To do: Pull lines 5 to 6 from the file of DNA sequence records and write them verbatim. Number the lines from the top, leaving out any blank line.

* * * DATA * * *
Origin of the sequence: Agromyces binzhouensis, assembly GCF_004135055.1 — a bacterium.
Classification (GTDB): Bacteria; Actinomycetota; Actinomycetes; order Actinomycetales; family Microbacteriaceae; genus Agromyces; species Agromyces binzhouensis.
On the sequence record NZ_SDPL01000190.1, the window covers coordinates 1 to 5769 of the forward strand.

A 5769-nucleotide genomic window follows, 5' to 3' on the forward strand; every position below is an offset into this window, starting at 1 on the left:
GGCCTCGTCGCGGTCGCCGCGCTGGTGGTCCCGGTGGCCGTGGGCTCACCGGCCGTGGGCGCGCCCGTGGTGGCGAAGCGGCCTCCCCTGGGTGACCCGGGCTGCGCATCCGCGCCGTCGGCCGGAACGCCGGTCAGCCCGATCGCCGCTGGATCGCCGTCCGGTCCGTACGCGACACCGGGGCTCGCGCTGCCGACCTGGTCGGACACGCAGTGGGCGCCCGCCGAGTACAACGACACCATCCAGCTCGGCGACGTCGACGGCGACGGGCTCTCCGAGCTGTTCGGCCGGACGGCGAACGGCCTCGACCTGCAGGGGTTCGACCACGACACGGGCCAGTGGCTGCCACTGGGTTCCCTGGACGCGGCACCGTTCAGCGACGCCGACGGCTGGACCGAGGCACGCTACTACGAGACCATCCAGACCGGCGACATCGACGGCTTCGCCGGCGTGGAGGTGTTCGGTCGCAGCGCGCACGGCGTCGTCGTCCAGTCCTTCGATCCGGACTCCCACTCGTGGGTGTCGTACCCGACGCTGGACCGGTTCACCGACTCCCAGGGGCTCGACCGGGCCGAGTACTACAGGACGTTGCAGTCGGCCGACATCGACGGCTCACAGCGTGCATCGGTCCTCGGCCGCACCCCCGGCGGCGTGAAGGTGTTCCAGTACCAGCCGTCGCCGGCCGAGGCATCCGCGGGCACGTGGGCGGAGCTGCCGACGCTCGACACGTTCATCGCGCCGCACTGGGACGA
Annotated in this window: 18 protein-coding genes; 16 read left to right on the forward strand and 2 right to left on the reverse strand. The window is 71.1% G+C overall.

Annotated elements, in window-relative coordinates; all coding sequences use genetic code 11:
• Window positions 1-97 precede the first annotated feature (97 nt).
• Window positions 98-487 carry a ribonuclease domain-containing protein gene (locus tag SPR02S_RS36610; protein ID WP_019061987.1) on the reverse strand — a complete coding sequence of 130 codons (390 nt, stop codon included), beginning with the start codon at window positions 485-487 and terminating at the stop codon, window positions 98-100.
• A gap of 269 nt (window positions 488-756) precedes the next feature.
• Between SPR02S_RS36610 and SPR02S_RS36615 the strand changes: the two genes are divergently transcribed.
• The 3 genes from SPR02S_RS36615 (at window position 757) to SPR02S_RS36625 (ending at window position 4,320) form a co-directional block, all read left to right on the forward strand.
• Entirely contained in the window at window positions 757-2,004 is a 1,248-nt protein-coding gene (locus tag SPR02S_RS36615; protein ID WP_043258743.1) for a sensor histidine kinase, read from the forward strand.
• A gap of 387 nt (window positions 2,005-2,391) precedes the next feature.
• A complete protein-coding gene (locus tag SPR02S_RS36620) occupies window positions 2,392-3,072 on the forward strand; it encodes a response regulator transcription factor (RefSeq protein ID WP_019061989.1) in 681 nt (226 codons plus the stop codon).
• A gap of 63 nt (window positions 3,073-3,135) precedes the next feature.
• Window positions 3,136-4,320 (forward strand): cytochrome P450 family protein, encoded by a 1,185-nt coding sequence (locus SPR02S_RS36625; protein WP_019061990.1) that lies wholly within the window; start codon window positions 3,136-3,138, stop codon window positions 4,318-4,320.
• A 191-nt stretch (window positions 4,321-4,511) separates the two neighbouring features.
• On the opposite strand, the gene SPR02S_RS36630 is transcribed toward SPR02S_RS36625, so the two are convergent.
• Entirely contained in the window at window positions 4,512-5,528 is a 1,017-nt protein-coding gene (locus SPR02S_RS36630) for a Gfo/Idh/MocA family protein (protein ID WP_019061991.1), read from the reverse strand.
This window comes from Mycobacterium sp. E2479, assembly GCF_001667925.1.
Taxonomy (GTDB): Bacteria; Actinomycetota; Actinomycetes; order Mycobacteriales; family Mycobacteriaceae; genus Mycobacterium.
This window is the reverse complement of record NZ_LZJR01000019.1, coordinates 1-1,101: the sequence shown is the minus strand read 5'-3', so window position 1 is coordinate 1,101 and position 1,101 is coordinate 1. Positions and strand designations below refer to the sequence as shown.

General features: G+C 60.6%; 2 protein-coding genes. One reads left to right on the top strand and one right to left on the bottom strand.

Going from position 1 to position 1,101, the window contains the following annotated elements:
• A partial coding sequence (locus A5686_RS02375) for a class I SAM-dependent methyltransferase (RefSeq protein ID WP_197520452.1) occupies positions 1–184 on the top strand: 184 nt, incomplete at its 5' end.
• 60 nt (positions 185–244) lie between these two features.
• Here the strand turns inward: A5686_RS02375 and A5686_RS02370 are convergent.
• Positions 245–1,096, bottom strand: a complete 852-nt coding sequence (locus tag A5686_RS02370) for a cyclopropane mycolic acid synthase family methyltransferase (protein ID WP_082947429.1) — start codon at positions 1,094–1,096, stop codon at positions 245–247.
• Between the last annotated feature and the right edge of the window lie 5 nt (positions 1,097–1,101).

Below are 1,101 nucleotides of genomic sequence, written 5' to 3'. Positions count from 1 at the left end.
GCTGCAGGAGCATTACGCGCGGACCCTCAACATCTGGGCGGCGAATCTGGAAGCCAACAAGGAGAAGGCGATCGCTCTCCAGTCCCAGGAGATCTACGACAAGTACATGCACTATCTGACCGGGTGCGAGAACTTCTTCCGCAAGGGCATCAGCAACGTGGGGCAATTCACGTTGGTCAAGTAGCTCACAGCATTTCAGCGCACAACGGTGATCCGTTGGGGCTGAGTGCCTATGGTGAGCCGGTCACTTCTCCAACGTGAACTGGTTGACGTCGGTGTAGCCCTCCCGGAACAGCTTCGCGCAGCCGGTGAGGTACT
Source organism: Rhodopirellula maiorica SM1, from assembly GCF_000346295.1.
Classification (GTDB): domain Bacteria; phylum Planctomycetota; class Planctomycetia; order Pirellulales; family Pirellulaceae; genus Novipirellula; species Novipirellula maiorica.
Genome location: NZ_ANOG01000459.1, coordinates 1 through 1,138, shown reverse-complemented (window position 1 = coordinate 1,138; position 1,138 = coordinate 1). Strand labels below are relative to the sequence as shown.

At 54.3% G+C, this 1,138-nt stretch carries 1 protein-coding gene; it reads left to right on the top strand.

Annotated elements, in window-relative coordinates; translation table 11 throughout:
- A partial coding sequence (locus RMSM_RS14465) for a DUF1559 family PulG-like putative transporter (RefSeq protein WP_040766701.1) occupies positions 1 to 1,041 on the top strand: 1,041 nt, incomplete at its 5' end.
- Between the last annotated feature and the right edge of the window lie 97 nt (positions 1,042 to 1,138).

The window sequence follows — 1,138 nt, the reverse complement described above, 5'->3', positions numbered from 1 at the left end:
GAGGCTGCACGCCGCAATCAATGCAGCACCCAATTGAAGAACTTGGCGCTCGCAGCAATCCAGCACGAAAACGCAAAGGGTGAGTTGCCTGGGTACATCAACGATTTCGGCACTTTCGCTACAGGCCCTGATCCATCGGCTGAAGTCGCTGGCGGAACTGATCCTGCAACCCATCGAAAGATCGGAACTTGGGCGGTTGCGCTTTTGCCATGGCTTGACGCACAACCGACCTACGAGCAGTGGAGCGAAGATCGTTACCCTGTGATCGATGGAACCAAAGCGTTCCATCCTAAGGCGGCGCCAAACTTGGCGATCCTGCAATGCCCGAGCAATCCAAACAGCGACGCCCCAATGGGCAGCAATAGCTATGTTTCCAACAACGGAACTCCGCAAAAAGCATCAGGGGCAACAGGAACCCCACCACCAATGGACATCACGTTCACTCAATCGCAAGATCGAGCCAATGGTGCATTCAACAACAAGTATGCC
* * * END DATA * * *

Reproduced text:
GGCCTCGTCGCGGTCGCCGCGCTGGTGGTCCCGGTGGCCGTGGGCTCACCGGCCGTGGGCGCGCCCGTGGTGGCGAAGCGGCCTCCCCTGGGTGACCCGGGCTGCGCATCCGCGCCGTCGGCCGGAACGCCGGTCAGCCCGATCGCCGCTGGATCGCCGTCCGGTCCGTACGCGACACCGGGGCTCGCGCTGCCGACCTGGTCGGACACGCAGTGGGCGCCCGCCGAGTACAACGACACCATCCAGCTCGGCGACGTCGACGGCGACGGGCTCTCCGAGCTGTTCGGCCGGACGGCGAACGGCCTCGACCTGCAGGGGTTCGACCACGACACGGGCCAGTGGCTGCCACTGGGTTCCCTGGACGCGGCACCGTTCAGCGACGCCGACGGCTGGACCGAGGCACGCTACTACGAGACCATCCAGACCGGCGACATCGACGGCTTCGCCGGCGTGGAGGTGTTCGGTCGCAGCGCGCACGGCGTCGTCGTCCAGTCCTTCGATCCGGACTCCCACTCGTGGGTGTCGTACCCGACGCTGGACCGGTTCACCGACTCCCAGGGGCTCGACCGGGCCGAGTACTACAGGACGTTGCAGTCGGCCGACATCGACGGCTCACAGCGTGCATCGGTCCTCGGCCGCACCCCCGGCGGCGTGAAGGTGTTCCAGTACCAGCCGTCGCCGGCCGAGGCATCCGCGGGCACGTGGGCGGAGCTGCCGACGCTCGACACGTTCATCGCGCCGCACTGGGACGA
Annotated in this window: 18 protein-coding genes; 16 read left to right on the forward strand and 2 right to left on the reverse strand. The window is 71.1% G+C overall.